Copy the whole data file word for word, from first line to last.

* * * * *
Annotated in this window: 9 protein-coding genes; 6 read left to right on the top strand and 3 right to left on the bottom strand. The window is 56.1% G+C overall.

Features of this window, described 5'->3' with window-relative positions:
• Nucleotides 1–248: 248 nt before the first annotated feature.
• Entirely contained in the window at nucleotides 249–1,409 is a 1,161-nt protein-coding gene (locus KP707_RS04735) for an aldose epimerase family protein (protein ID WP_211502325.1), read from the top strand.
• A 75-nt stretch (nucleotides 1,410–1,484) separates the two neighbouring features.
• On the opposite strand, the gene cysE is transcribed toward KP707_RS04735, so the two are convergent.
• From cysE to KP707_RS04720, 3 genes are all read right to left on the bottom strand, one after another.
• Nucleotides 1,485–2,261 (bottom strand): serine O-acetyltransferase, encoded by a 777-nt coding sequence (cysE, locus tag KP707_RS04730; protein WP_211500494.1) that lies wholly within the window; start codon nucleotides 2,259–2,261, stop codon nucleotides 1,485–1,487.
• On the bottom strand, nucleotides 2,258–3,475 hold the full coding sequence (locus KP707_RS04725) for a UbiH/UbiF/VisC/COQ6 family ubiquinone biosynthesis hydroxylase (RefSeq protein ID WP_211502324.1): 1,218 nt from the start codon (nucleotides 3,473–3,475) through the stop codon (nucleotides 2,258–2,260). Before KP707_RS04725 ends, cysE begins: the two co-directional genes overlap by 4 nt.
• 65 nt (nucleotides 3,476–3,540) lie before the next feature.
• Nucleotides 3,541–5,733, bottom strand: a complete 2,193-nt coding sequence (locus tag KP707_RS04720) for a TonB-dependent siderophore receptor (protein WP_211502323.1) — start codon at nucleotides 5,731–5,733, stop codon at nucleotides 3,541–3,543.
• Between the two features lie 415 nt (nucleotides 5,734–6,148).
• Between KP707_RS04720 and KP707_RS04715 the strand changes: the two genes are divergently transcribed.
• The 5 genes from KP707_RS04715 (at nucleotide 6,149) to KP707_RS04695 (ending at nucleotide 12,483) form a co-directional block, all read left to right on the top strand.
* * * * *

Annotated in this window: 9 protein-coding genes; 6 read left to right on the top strand and 3 right to left on the bottom strand. The window is 56.1% G+C overall.

Features of this window, described 5'->3' with window-relative positions:
• Nucleotides 1–248: 248 nt before the first annotated feature.
• Entirely contained in the window at nucleotides 249–1,409 is a 1,161-nt protein-coding gene (locus KP707_RS04735) for an aldose epimerase family protein (protein ID WP_211502325.1), read from the top strand.
• A 75-nt stretch (nucleotides 1,410–1,484) separates the two neighbouring features.
• On the opposite strand, the gene cysE is transcribed toward KP707_RS04735, so the two are convergent.
• From cysE to KP707_RS04720, 3 genes are all read right to left on the bottom strand, one after another.
• Nucleotides 1,485–2,261 (bottom strand): serine O-acetyltransferase, encoded by a 777-nt coding sequence (cysE, locus tag KP707_RS04730; protein WP_211500494.1) that lies wholly within the window; start codon nucleotides 2,259–2,261, stop codon nucleotides 1,485–1,487.
• On the bottom strand, nucleotides 2,258–3,475 hold the full coding sequence (locus KP707_RS04725) for a UbiH/UbiF/VisC/COQ6 family ubiquinone biosynthesis hydroxylase (RefSeq protein ID WP_211502324.1): 1,218 nt from the start codon (nucleotides 3,473–3,475) through the stop codon (nucleotides 2,258–2,260). Before KP707_RS04725 ends, cysE begins: the two co-directional genes overlap by 4 nt.
• 65 nt (nucleotides 3,476–3,540) lie before the next feature.
• Nucleotides 3,541–5,733, bottom strand: a complete 2,193-nt coding sequence (locus tag KP707_RS04720) for a TonB-dependent siderophore receptor (protein WP_211502323.1) — start codon at nucleotides 5,731–5,733, stop codon at nucleotides 3,541–3,543.
• Between the two features lie 415 nt (nucleotides 5,734–6,148).
• Between KP707_RS04720 and KP707_RS04715 the strand changes: the two genes are divergently transcribed.
• The 5 genes from KP707_RS04715 (at nucleotide 6,149) to KP707_RS04695 (ending at nucleotide 12,483) form a co-directional block, all read left to right on the top strand.